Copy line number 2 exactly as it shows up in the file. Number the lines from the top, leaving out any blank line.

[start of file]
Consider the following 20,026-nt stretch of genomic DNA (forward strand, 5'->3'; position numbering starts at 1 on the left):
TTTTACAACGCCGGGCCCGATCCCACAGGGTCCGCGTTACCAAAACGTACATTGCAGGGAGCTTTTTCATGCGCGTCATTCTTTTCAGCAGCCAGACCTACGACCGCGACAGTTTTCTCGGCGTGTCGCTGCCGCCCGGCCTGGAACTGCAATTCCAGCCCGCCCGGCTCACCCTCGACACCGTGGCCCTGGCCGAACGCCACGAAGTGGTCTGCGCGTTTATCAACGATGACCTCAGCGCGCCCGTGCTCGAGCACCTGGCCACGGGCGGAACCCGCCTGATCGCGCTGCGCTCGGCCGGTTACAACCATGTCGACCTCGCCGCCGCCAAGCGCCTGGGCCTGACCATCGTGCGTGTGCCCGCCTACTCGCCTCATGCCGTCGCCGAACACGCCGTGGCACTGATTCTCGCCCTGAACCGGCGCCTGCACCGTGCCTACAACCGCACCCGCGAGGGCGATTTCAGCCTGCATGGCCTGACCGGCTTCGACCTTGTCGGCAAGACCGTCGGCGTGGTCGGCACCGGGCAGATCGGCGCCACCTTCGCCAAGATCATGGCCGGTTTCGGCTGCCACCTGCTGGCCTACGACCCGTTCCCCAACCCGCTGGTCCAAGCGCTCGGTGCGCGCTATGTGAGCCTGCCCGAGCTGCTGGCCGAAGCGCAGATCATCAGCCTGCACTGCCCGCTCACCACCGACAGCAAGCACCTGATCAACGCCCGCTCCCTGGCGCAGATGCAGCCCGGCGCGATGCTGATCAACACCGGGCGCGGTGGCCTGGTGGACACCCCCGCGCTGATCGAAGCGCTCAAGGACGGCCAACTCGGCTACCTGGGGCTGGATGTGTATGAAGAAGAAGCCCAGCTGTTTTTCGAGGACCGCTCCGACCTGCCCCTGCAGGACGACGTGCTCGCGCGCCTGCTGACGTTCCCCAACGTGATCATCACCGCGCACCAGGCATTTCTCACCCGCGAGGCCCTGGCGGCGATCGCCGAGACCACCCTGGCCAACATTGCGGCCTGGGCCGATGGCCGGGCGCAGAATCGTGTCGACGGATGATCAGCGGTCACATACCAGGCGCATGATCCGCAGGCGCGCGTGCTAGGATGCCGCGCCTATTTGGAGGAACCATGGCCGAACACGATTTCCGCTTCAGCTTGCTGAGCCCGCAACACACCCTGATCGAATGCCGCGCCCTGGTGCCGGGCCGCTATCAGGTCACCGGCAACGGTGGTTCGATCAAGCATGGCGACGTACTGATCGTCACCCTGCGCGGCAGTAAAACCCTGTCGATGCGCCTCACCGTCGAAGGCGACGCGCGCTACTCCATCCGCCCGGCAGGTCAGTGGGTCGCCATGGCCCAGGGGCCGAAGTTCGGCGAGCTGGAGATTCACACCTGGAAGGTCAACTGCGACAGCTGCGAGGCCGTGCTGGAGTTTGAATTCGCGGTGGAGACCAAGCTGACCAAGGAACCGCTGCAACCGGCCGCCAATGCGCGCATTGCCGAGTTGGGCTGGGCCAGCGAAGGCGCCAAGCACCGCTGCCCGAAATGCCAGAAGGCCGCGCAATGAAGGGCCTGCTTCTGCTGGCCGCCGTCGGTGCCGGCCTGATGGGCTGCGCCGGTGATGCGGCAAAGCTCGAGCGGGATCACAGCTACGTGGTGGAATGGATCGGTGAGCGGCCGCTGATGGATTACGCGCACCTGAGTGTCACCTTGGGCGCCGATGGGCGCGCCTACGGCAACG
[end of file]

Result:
TTTTACAACGCCGGGCCCGATCCCACAGGGTCCGCGTTACCAAAACGTACATTGCAGGGAGCTTTTTCATGCGCGTCATTCTTTTCAGCAGCCAGACCTACGACCGCGACAGTTTTCTCGGCGTGTCGCTGCCGCCCGGCCTGGAACTGCAATTCCAGCCCGCCCGGCTCACCCTCGACACCGTGGCCCTGGCCGAACGCCACGAAGTGGTCTGCGCGTTTATCAACGATGACCTCAGCGCGCCCGTGCTCGAGCACCTGGCCACGGGCGGAACCCGCCTGATCGCGCTGCGCTCGGCCGGTTACAACCATGTCGACCTCGCCGCCGCCAAGCGCCTGGGCCTGACCATCGTGCGTGTGCCCGCCTACTCGCCTCATGCCGTCGCCGAACACGCCGTGGCACTGATTCTCGCCCTGAACCGGCGCCTGCACCGTGCCTACAACCGCACCCGCGAGGGCGATTTCAGCCTGCATGGCCTGACCGGCTTCGACCTTGTCGGCAAGACCGTCGGCGTGGTCGGCACCGGGCAGATCGGCGCCACCTTCGCCAAGATCATGGCCGGTTTCGGCTGCCACCTGCTGGCCTACGACCCGTTCCCCAACCCGCTGGTCCAAGCGCTCGGTGCGCGCTATGTGAGCCTGCCCGAGCTGCTGGCCGAAGCGCAGATCATCAGCCTGCACTGCCCGCTCACCACCGACAGCAAGCACCTGATCAACGCCCGCTCCCTGGCGCAGATGCAGCCCGGCGCGATGCTGATCAACACCGGGCGCGGTGGCCTGGTGGACACCCCCGCGCTGATCGAAGCGCTCAAGGACGGCCAACTCGGCTACCTGGGGCTGGATGTGTATGAAGAAGAAGCCCAGCTGTTTTTCGAGGACCGCTCCGACCTGCCCCTGCAGGACGACGTGCTCGCGCGCCTGCTGACGTTCCCCAACGTGATCATCACCGCGCACCAGGCATTTCTCACCCGCGAGGCCCTGGCGGCGATCGCCGAGACCACCCTGGCCAACATTGCGGCCTGGGCCGATGGCCGGGCGCAGAATCGTGTCGACGGATGATCAGCGGTCACATACCAGGCGCATGATCCGCAGGCGCGCGTGCTAGGATGCCGCGCCTATTTGGAGGAACCATGGCCGAACACGATTTCCGCTTCAGCTTGCTGAGCCCGCAACACACCCTGATCGAATGCCGCGCCCTGGTGCCGGGCCGCTATCAGGTCACCGGCAACGGTGGTTCGATCAAGCATGGCGACGTACTGATCGTCACCCTGCGCGGCAGTAAAACCCTGTCGATGCGCCTCACCGTCGAAGGCGACGCGCGCTACTCCATCCGCCCGGCAGGTCAGTGGGTCGCCATGGCCCAGGGGCCGAAGTTCGGCGAGCTGGAGATTCACACCTGGAAGGTCAACTGCGACAGCTGCGAGGCCGTGCTGGAGTTTGAATTCGCGGTGGAGACCAAGCTGACCAAGGAACCGCTGCAACCGGCCGCCAATGCGCGCATTGCCGAGTTGGGCTGGGCCAGCGAAGGCGCCAAGCACCGCTGCCCGAAATGCCAGAAGGCCGCGCAATGAAGGGCCTGCTTCTGCTGGCCGCCGTCGGTGCCGGCCTGATGGGCTGCGCCGGTGATGCGGCAAAGCTCGAGCGGGATCACAGCTACGTGGTGGAATGGATCGGTGAGCGGCCGCTGATGGATTACGCGCACCTGAGTGTCACCTTGGGCGCCGATGGGCGCGCCTACGGCAACG